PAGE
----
Cleanroom clothing is available for any type of cleanroom. The main reason for wearing cleanroom garments is to protect your skin and cover your street clothes to decrease the risk of lint, shedding skin cells, hair and other bodily products in the critical environment, with different materials having different cleanliness levels. So when you’re deciding on which cleanroom apparel you’ll need, there are different matters to consider.

Construction of all cleanroom apparel must be performed using silicone-free thread in a silicone-free environment. There are three different types of materials that are used to make cleanroom garments, Tyvek, microporous and polypropylene:

  • Tyvek – this is the cleanest material you can use and is usually preferred because of its lightweight and breathability and premium protection against liquid and dry particals. However, there are high-quality, disposable alternatives to Tyvek.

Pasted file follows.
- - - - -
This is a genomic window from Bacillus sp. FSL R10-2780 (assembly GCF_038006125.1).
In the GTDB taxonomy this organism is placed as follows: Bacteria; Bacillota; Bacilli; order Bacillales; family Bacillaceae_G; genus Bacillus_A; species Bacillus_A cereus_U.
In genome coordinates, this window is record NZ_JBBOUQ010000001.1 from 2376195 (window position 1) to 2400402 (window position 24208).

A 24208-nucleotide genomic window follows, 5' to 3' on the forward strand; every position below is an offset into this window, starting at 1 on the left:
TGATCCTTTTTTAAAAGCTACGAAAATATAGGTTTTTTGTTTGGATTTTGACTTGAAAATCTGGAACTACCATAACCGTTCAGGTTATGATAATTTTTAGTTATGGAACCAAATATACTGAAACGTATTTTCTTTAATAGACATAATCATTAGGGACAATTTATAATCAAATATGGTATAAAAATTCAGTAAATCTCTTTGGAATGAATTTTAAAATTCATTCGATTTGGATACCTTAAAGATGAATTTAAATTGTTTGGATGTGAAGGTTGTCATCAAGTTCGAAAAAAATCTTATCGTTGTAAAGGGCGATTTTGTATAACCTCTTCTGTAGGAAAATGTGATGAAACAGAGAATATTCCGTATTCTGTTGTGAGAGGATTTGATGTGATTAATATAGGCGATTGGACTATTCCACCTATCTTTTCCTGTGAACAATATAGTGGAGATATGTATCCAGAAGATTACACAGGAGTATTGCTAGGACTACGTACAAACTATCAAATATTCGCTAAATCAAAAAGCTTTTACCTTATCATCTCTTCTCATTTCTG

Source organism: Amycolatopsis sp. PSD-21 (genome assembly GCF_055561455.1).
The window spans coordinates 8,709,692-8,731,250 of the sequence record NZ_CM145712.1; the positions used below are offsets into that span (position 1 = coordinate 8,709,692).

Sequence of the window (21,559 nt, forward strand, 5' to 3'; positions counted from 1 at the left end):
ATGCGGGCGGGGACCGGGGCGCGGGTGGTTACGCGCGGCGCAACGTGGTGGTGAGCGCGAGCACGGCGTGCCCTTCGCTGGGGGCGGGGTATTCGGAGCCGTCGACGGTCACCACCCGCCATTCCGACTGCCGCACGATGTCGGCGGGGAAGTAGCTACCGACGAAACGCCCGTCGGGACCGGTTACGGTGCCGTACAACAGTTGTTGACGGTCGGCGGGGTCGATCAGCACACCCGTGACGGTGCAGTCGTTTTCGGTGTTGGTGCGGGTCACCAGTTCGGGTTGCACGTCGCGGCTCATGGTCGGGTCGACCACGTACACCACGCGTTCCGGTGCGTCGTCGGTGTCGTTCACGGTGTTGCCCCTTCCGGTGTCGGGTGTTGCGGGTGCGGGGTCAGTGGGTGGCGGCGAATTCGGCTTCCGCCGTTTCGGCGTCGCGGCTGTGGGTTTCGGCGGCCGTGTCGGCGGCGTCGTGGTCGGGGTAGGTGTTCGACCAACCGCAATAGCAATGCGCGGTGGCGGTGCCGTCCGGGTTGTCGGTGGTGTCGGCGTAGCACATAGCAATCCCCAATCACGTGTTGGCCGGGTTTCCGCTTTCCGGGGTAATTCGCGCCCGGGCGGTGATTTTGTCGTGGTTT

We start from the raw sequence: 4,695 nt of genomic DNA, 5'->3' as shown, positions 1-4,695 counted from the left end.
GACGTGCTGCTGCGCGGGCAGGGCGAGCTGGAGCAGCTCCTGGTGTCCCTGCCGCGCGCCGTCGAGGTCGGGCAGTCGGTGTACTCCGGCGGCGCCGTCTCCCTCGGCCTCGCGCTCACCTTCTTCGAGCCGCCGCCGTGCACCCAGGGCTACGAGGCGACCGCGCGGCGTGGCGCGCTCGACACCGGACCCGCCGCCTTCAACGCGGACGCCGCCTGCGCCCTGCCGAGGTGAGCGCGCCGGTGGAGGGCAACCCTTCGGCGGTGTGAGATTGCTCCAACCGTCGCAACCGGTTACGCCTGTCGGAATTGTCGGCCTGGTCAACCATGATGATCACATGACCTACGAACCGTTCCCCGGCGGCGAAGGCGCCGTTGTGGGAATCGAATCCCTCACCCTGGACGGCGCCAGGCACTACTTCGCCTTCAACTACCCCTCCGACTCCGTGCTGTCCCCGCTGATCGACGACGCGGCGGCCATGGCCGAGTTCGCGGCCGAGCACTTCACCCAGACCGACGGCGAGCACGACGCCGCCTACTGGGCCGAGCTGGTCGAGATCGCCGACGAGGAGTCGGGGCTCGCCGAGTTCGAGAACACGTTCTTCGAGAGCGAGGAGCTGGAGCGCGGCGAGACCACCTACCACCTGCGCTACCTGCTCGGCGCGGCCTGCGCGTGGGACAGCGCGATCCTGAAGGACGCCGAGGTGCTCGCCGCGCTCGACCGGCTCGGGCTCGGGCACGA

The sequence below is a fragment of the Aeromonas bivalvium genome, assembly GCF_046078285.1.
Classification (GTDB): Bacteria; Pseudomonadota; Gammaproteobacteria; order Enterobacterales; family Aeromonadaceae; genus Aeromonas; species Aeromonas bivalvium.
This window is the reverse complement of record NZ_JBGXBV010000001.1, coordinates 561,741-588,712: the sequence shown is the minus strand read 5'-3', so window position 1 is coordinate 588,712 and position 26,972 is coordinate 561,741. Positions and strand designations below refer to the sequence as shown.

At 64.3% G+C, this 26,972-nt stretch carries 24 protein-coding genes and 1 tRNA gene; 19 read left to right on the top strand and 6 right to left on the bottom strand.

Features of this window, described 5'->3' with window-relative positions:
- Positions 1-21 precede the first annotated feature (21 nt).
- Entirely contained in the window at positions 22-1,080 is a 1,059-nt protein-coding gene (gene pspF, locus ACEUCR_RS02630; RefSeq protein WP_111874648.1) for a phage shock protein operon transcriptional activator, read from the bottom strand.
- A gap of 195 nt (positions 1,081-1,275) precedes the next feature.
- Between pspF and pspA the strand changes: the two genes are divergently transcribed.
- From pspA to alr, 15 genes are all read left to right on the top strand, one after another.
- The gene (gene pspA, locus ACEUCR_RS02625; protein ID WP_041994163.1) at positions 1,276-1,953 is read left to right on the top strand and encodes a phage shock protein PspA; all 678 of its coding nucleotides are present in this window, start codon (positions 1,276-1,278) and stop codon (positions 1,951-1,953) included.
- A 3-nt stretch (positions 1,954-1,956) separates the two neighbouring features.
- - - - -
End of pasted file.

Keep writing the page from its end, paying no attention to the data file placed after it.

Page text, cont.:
• Microporous – Often used in laboratories that facilitate contaminant-free exchanges, this material contains pores that are less than 2 nm in diameter. This is a strong, superior quality garment manufactured from breathable liquid resistant material.
  • Polypropylene – This type of cleanroom material is considered the least clean. It’s usually a coating that is placed on top of disposable cleanroom garments.

When deciding on your cleanroom coveralls, you can choose between reusable or disposable garments. You can base this decision on different factors:

  • The product being manufactured
  • The process you’ll be using during manufacturing
  • Whether or not your cleanroom will have laundry service available for the reusable garments
  • And the number of garments that will be required during manufacturing

For safety and cleanliness, there are a number of tests performed on disposable cleanroom apparel. The tests are similar to the tests that are performed on all reusable fabrics that are manufactured worldwide. They are tested by:

  • Weight
  • Thickness
  • Grab tensile
  • Air permeability
  • Pore size
  • Flammability
  • Surface resistivity
  • Static decay
  • And bacterial filtration efficiency

Before deciding, you’ll need to determine the class of the cleanroom, which materials best suit you and your manufacturing needs and if you prefer reusable or disposable cleanroom apparel.